For my mother, the happiest days of her life were spent in Nanticoke, PA, where she moved when she was a freshman in high school. Detroit had proven to be a dangerous place for a single woman and young girl and my grandmother felt it much better for my mother that she finish school “back home” with her cousins. However, my grandmother missed the bright lights and the big city and moved on, leaving my mother with her sister Mae and her husband, to finish school with her cousins. It was the best thing she ever did for my mother.

Her father popped in and out of her life with gifts or little bits of money but still, she only thought of him as a family friend. He’d show up at her aunt Mae’s with his band and entourage for a good homemade meal and apple pie and then be on his way to New York or Philadelphia or wherever he was doing his next show. I think that took a lot of nerve.

When my mother was twenty-one, she was “in the family way” with her first child. Naturally, the prospect of becoming a mother herself led her to begin to ask questions of “what if?” Her husband had left to go fight Hitler so she again moved home to Nanticoke to stay with her Aunt Mae to await the birth of her first child. One night after dinner, she and her cousins and her Aunts were all cleaning up after dinner. As they all stood in the kitchen washing dishes, my mother was speaking to them about how much she adored this man and how all of her life she had wished he was her father. She of course had always worn the name of the man who gave it to her but she never knew him and I believe that deep down in her heart, she already knew the truth, even before her Aunt Annie spoke up abruptly, “I’ve had about enough of this! Russ Morgan IS your father!” Aunt Annie was apparently the family equivalent of Maury Povitch in her day.

Upon drying the dishes, my Mother, heavy with child took a walk to the home of the man who gave her a name and boldly knocked on his front door. She was coolly greeted by the woman of the house, who had apparently received a phone call in regards to my mother’s visit, while she strolled alone through the quiet Mayberryesque streets of Nanticoke to face her destiny.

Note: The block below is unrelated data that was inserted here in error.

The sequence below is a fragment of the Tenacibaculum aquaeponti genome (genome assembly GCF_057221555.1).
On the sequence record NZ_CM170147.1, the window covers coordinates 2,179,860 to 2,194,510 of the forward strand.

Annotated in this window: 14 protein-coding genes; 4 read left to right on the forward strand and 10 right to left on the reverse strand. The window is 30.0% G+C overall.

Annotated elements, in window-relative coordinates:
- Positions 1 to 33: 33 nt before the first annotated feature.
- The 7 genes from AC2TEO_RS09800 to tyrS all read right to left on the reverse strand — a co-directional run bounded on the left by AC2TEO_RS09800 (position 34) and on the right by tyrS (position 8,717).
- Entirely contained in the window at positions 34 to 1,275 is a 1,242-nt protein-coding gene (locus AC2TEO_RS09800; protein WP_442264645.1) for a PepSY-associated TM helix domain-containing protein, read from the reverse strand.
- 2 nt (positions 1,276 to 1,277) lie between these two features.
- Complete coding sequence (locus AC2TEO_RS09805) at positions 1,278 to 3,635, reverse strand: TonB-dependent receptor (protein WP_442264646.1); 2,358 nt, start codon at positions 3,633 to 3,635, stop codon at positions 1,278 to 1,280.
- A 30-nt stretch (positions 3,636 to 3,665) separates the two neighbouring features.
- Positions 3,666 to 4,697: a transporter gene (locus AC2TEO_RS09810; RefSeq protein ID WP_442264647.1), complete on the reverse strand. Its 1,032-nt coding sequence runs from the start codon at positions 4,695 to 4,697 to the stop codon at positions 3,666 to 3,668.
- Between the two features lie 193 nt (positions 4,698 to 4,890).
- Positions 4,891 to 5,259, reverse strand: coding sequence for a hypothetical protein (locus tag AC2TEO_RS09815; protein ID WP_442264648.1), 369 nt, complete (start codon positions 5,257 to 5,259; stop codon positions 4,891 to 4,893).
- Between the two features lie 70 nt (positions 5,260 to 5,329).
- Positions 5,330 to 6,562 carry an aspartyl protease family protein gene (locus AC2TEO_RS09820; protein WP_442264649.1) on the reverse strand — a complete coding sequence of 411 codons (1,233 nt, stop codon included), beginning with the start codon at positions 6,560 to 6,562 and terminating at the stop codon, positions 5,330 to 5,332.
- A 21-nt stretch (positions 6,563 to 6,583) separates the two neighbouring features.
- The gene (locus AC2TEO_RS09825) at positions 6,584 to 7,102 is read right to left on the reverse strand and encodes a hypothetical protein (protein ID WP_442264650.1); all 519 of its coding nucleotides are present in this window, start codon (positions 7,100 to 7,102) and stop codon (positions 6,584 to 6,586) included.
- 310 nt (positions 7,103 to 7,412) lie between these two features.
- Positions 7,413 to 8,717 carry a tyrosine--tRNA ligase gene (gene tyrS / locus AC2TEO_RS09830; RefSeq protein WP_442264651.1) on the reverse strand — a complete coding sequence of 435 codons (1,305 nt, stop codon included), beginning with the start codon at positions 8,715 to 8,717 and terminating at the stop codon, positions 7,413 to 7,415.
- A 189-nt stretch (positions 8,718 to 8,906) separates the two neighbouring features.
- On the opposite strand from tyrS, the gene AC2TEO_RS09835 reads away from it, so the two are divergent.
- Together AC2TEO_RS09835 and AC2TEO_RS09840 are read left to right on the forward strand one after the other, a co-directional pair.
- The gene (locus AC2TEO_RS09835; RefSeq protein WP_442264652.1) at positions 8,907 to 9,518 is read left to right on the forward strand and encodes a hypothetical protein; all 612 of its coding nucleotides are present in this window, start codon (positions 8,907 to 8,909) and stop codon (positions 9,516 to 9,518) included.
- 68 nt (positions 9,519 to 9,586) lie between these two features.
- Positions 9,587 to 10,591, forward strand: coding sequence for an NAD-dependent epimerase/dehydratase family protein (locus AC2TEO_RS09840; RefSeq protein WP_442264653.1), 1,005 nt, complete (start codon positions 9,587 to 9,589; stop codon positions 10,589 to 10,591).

“I know why you’re here. No. Tommy Davis is not your father. Russell Morgan is.” was all the woman said.

My mother was oddly relieved and elated all at once. Her heart and her instincts had been correct all along. All she needed was DNA proof. Unfortunately, the real Maury wasn’t available and neither was DNA testing. However, the resemblance, the support, the obvious continued affection toward her mother, the dance lessons, the backstage passes, the hotels and the intangible human connection rushed over her. She finally asked her mother. The answer was of course, “yes.”

My mother idolized this man. She adored him. She loved him. She worshiped him. She had his picture by her bed side. She listened to his record albums until the day she died, regardless of his abandonment and much worse. Even during the darkest bewildered hours of her progressing Alzheimer’s and dementia, she asked me to not forget to pick up the ticket’s for his show because he was coming to town.

Unfortunately, my mother isn’t listed in any bio, liner note or memoir. My mother has never been acknowledged by his “family” as a legitimate child or even a possible love child. She was even called an obsessed fan at one point when my sister and I took her to see her father’s band in the 80’s when they came to Baltimore on tour. Her father had long since passed away but the music lived on and still does to this day. I’ll admit, we were furious over this. All my mother wanted was to meet her younger brother. He was very polite and even posed for photos with her but he did not then, nor has he or any of his kin ever thought of her as anything more than that “obsessed” fan.

When my mother became bed ridden, I reached out to her brother and received several responses from his daughter. I was less than kind in my first e-mail but later apologized. I hadn’t stopped to think that perhaps they thought I wanted something from them other than just the acknowledgement of my mother’s birth. At her request, I forwarded post cards, photographs and whatever else I had. Yes, I even saved my mother’s hair brush in case they wanted that DNA after all.

I’ve recently had my DNA tested by Ancestry.com. Low and behold, a second cousin did as well and showed up as an “extremely likely” match. We share a common grandparent by the name of Russ Morgan. She may have no clue who I am or my entire side of the family but I did reach out to her via Ancestry. My hope is that with this new information…DNA which as far as I know cannot lie, my sweet mother will at last be given the acknowledgement she has long deserved.

I still don’t want anything from them. I just want my mother’s story told.

For the most part, I just told it.

Did I mention I have a son who is sixteen? He is extremely gifted in music and for the most part is self taught and has already started to compose his own music. He picked up a saxophone 18 months ago and joined his high school marching and jazz bands as a junior. He is a senior in high school this year and guess what?

He’s the Drum Major and the leader of the band. I only wish my mother was alive today to live this with us but I know she’s watching and she will eternally have backstage passes.